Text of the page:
First choon is a remix done by big bad west coast producers Noah D & Roommate, and dates back to 2008. Originally a massive tune hailing from reggae-don Alborosie, titled ‘Police’, Noah D & Roomate throw their flavour into it, titling the tune Polizia Remix. Most noticeable is the big chubby bassline accompanied by Alborosie’s high grade lyrics, making it a tune to throw in the list of classics. Whether at home or in the club, always a big tune.
Next choon is another one dating back to around 2008 and is as solid as the last one. The tune titled ‘ Big Up An’ Bun Her’ is similar to the last one with a sick reggae chant ushered by a bassline that makes you rock in your seat. Perfect day-party type tune here.
The next one is from the evil half of Digital Mystiks, Coki. On the remix of a tune titled ‘Wah Dem A Do’, Coki initiates his noticeable style into the tune while incorporating the gangsta for life lyrics so well known by veteran Mavado. I like utilizing tunes like this because it often times reaches out to a larger audience than solely deep heads.
Last choon is mega bassweight remix by Marcus Visionary titled ‘The General’. The original done by Jahdan Blakkamoore is nothing short of epic but, the remix really brings the pressure with powerful low-end frequencies. Turn this one up, sit back, and enjoy.
What’s up everybody. Today we are going to take a little journey back in time. First we are going to go back to a time when Dubstep was just starting to gain the title ‘Dubstep’, as it began to branch off the Dark Garage that was being made in the late 1990’s – early 2000’s. From there we will slowly ascend into the later years of the 21st century highlighting tunes that really began to cement Dubstep’s foundation as a musical genre and, most importantly, as a culture. For some of you this might be preexisting knowledge, and if that’s the case there is nothing wrong with hearing classics one more time, but for some of you this could very well serve as a great history lesson of the music you love. We believe that regardless of what particular style of Dubstep you fancy, be it the aggressive ear-piercing saw waves, or be it the deeper, spacious, and more meditative sounds, it is important to understand the roots of where it all came from. So here we go. Today we have 6 songs for everybody that, in a very incomplete manner, show the evolution of Dubstep.
This first tune is one produced by, arguably, the most influential person in the early formation of Dubstep music. Lewis Beadle, aka El-b, is a man who has been innovating sounds since the days when we were just elementary youth’s. Owner of Ghost Recordings and all-around badman, he has been keeping sounds fresh and forward-thinking. The tune that we have for you today is one from late 2002, titled ‘Buck & Bury’, still has many elements of garage but also shows the emphasis on low-end bass-lines that had began to show in the music. Just a heads up, the HIGHLY anticipated album, ‘Ghost Chaser’, from Ghost Recordings is due out soon. This is something you should definitely keep your eyes open for as it will surely be a milestone release for bass music.
El-b ft. Juiceman – Buck & Bury
The second tune is from another frontman of Dubstep. Running the FWD> nights and spreading music through hand-to-hand exchanges of CD’s, Hatcha was a busy man, as he still is today! Catch Hatcha alongside Crazy D every Tuesday on Kiss FM 12-1 am. The tune we have for you from the badman Hatcha is titled ‘Dub Express’ and was released on Tempa back in 2003. Again, we see that Garage break-style drum sequence, but the bass-line has much more presence. Lend your ears.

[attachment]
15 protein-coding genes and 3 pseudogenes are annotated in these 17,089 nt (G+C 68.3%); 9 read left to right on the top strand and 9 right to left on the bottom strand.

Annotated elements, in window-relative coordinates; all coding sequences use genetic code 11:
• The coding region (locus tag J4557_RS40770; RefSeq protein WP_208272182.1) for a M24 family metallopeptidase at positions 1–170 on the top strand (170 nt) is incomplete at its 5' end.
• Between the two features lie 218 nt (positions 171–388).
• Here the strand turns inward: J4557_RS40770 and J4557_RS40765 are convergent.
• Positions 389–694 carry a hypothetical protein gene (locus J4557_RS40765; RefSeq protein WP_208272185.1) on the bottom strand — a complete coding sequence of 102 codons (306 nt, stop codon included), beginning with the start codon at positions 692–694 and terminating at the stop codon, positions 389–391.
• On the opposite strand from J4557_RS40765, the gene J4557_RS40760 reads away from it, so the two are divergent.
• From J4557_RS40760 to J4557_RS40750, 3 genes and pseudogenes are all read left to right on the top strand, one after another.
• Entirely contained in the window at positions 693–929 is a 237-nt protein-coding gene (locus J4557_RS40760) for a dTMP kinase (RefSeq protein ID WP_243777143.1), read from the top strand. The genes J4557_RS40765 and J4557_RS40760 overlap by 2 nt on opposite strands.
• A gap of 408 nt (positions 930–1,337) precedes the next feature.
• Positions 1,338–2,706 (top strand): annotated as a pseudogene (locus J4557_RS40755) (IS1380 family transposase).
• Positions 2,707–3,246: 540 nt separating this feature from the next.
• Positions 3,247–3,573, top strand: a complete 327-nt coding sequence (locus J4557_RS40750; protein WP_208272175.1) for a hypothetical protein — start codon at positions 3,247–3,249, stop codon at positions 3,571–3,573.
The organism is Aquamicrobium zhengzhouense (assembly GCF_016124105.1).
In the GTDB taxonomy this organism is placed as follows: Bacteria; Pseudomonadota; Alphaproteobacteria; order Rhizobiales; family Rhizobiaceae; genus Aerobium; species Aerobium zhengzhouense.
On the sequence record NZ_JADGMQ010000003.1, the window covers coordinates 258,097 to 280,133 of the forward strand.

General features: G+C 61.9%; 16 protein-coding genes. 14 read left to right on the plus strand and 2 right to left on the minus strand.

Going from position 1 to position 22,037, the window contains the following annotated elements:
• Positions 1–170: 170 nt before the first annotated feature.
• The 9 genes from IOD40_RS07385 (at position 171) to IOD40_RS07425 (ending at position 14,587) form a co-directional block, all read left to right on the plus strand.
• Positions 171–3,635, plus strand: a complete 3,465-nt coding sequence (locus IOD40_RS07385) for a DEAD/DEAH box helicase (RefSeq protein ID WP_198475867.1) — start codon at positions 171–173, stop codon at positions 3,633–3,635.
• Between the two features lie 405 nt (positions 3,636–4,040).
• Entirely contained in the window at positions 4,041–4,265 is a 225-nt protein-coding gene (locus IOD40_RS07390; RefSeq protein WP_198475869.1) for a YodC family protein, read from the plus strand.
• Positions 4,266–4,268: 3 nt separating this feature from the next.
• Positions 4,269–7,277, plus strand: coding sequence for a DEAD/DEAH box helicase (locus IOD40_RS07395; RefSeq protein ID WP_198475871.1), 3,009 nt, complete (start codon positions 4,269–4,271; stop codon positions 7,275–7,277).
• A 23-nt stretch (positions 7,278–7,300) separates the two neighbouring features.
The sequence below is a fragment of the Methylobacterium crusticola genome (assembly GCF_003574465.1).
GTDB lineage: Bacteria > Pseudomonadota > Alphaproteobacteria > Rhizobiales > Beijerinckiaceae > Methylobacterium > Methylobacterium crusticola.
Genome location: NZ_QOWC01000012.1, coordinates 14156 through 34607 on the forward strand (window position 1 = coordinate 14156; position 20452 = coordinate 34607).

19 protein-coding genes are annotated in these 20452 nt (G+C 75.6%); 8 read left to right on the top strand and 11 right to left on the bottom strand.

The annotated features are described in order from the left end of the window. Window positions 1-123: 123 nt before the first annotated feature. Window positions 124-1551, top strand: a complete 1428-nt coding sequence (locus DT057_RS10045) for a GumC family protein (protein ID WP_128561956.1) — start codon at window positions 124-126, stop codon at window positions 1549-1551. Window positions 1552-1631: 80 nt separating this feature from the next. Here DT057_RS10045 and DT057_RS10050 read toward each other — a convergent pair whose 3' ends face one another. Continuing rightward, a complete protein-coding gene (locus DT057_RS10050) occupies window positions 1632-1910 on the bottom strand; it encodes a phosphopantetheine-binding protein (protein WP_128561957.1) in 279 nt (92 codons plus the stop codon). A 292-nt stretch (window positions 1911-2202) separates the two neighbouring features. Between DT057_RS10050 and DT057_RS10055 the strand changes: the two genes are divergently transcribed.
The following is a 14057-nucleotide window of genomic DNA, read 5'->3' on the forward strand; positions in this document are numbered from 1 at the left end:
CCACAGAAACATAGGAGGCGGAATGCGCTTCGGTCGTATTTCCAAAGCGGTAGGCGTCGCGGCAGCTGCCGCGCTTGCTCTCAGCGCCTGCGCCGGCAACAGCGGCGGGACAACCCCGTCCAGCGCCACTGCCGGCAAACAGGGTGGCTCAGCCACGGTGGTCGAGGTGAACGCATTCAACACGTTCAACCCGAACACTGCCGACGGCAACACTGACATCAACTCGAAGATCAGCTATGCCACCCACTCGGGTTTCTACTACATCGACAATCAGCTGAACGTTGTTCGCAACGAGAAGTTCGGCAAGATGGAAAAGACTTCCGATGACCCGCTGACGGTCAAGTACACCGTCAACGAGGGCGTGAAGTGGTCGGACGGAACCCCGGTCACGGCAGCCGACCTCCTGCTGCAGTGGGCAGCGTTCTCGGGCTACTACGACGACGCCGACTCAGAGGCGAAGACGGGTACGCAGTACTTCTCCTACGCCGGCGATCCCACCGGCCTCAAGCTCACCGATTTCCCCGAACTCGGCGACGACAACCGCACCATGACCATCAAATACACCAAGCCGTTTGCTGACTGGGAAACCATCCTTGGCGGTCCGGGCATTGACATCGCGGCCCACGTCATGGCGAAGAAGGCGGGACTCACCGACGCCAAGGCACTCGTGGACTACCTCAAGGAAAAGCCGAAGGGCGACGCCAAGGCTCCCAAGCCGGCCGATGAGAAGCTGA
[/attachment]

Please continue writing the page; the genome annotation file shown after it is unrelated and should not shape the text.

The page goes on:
Hatcha – Dub Express
The next track hails from the productions of Digital Mystikz. Composed of two unrivaled producers, Mala and Coki, this production group has released some of the most prolific tunes in the history of Dubstep. But these guys are more than just a musical icon. Their philosophies on life, love, and the spirituality of human being’s is of utmost admiration. These philosophies show through their music as they incite an immense amount of emotion with each tune. The one we have for you today is a release from 2004 called ‘Pathways’, released on Big Apple Records.
Digital Mystikz – Pathways
The next track is one that EVERY SINGLE person who calls themselves a “Dubstep head” should know. If you don’t know this track just pretend that you do, because not knowing is just embarassing. The production, titled ‘Midnight Request Line’, is by far one of the largest tunes that was, and still is, ever released. Coming from the world-acclaimed production of Oliver Jones, aka Skream, this tune perpetually flooded the airways of every radio station exhibiting Dubstep music. Nuff’ said about this one, just turn the sub up and skank out. Released 2005.
Skream – Midnight Request Line
This next one is from the likes of Walsh and Kromestar and is a melodic roller with vibes similar to the Dub music made in the late 1980’s from influences such a King Tubby and Scratch Perry. This one, released in 2006, is truly a spliff riddim’, despite its title of ‘Panik Room’.
Walsh & Kromestar – Panik Room
The final tune that we have for everybody today hails from the deepest dungeons of Dubstep music, the archives of Distance. This tune, ‘Radical’, gave way to many of the purely evil sounds that have been adopted by so many producers today. Owner of Chestplate Records and some of the heaviest tunes to reach peoples ears, Distance is one our favorite producers to ever grace this earth. This one was released in 2007 and is an absolute necessity to any heads’ collection. Be afraid.
Distance – Radical
Alright people hope that history lesson broadened your horizons a little bit. That’s all for today. Be sure to check back Friday for new heat.
To the gods.